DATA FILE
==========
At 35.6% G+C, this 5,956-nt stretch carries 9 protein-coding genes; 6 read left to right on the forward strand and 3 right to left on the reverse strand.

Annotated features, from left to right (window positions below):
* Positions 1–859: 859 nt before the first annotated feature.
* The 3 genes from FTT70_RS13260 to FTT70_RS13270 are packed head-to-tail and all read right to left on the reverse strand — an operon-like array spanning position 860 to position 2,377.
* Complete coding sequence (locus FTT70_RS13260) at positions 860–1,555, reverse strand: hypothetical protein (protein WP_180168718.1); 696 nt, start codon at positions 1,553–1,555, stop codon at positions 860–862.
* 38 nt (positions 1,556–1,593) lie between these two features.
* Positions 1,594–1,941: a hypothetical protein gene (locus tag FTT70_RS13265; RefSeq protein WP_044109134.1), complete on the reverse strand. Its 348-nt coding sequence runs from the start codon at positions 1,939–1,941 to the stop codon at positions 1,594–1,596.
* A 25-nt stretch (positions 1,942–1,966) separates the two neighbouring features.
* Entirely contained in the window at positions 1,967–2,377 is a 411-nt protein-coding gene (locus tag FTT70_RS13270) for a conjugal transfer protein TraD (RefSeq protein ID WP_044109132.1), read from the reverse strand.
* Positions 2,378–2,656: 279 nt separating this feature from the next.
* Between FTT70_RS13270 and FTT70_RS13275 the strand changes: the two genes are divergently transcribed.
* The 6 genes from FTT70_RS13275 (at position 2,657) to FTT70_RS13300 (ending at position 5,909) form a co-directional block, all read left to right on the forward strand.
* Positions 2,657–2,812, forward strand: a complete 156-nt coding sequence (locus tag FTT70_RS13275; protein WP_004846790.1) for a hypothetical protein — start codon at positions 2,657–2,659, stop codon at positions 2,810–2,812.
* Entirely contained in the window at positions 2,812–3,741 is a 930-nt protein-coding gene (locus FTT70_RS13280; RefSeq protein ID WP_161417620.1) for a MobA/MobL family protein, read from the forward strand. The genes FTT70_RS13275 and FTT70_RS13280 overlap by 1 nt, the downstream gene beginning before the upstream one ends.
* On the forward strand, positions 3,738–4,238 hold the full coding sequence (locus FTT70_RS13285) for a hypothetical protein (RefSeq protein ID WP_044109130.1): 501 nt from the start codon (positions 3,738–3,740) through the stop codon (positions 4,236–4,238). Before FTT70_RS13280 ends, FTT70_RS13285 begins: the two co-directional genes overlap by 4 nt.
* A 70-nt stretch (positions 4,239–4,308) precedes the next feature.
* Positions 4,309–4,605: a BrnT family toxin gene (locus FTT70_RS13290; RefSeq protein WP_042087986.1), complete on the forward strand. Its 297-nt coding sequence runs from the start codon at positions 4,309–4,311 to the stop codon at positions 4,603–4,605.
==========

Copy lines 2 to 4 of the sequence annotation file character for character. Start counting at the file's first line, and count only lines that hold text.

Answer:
Annotated features, from left to right (window positions below):
* Positions 1–859: 859 nt before the first annotated feature.
* The 3 genes from FTT70_RS13260 to FTT70_RS13270 are packed head-to-tail and all read right to left on the reverse strand — an operon-like array spanning position 860 to position 2,377.